PL: Shall we move on to sole traders? What’s new for them?

SR: One of the big things for sole traders is significant changes to the cash basis. So traditionally, businesses have prepared their accounts and calculated their profits and losses on the accruals basis. But a few years back, the government introduced the option of using the cash basis instead. So essentially, you can elect to be taxed by reference to cash in and cash out for the year, which is a lot simpler and easier to understand. The uptake of that was good, but perhaps not as good as the government wanted. So what it’s done now is turned the system on its head, and essentially the cash basis will become the default. If you want to use the accruals basis, you need to elect to do that. But importantly, as well, they have removed some of the barriers to using the cash basis – there was a cap on the amount of interest you could deduct in calculating your profit and loss, but that’s now gone. And there were also restrictions on what you could do with the loss in terms of relief and they have now gone as well.

PL: Am I right in thinking there’s been a bit of nervousness from accountants about this, who perhaps have been, as you say, more used to the accruals basis in the past?

SR: And that’s perfectly understandable, because I think the accruals basis probably gives a much more accurate position of where the business is. And also, obviously, accountants are much more comfortable with the accruals basis and the cash basis. So that, combined with those barriers I mentioned, I think did really put people off using it.

PL: But the government prefers cash, presumably, in part at least because it makes digitisation easier?

SR: I would think so; I think that’s probably quite a key reason for this. Making tax digital – MTD – is expected to be phased in for the self-employed from April 2026. And to make that possible, you need to get rid of some of the complexities in the system. This is a candidate for that.

PL: Companies, finally –what would you say is the most significant change there?

SR: For companies, it’s quite hard to look past R&D, really. And that’s been the case for the last few years. So for accounting periods beginning on or after the first of April this year, we now have a new merged regime for R and D tax relief that’s going to replace the legacy SME scheme, and the legacy large company or RDEC (Research and Development Expenditure Credit) scheme. I think the main impact of that is probably going to be for SMEs, largely because the new regime is more similar perhaps to RDEC than to the SME scheme, so they’re going to have a more significant learning curve. Just to point out, as well, that it does come in addition to lots of other changes in the last few years, particularly around information requirements. You do have to provide a lot more information to HMRC now, when you make a claim.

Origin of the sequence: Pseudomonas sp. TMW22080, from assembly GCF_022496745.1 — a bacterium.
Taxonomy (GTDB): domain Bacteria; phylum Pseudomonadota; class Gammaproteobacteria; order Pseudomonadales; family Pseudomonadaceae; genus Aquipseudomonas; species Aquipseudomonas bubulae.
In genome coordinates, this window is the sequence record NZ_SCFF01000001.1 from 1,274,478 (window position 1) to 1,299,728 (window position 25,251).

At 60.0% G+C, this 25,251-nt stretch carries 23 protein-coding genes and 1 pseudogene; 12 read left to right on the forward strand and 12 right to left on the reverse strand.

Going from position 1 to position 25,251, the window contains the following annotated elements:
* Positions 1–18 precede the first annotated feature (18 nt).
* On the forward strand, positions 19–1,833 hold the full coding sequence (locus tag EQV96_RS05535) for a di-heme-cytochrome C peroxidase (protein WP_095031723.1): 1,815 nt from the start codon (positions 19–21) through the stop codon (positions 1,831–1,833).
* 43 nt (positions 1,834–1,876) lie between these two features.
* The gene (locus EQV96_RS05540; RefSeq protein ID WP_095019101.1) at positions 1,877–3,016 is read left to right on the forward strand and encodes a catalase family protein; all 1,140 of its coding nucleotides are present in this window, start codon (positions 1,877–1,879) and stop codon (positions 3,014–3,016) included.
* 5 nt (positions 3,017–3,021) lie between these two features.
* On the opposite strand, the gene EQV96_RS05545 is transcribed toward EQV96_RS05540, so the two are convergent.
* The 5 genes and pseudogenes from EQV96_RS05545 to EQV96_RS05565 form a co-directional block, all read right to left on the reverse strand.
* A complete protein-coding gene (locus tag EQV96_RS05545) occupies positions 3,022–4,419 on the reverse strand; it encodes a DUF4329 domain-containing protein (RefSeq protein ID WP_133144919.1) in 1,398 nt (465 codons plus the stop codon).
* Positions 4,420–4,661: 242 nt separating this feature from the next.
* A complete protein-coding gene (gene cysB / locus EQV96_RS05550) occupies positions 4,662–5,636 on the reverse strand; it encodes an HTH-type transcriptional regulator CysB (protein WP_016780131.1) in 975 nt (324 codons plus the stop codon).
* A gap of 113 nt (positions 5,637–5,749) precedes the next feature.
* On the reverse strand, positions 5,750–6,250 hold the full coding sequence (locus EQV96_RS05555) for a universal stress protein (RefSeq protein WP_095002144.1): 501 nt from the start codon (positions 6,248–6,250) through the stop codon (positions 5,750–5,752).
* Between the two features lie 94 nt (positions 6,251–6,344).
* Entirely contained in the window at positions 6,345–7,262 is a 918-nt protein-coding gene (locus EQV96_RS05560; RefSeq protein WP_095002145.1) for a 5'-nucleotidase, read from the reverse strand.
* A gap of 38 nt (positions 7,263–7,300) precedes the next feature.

PL: So more onerous for SMEs, but the thinking here is that there have been errors, there has been fraud, and this presumably is an attempt to try and iron some of that out?

SR: That’s right. I think there are a few reasons why the government is doing it, and that’s probably the main one. But I think also the concern is that they don’t get enough value back from their investment in R&D when it comes to SMEs compared to large companies. And also the scale of R&D tax relief, and the cost of R&D tax relief has increased significantly over the last few years.

PL: So Steven, I know you’re a regular on the new Tax Track podcast. You go into all this, I think, in more detail in the latest episode? And the one before that?

SR: It’s in the latest one, yes. We’ve actually only just recorded it – myself, my colleagues Lindsey and, in particular, Richard are quite close to this. We do give a really good overview of the new regime, but also pick out some other, more challenging areas, especially around contractor relationships. That’s definitely worth a listen, if you’re interested in R&D tax relief.

PL: So yes, if anyone really wants to dig into the detail, that will be the place to go. It’s The Tax Track and you can listen to it on any podcast app. Where else would you point listeners, Stephen, if they want more information on what’s changing this year?

SR: In Taxline, we have a really useful table which sets out the key changes applied from April. On the face of it, it gives you a quick overview of the changes so you can get the key details very quickly and easily. But you’ll find that if you hover over it, it brings up more detail. And also, if that still isn’t enough and you want to do more detailed research, there are also links provided to other content. So ideally, that table will give you or direct you to everything you need to know.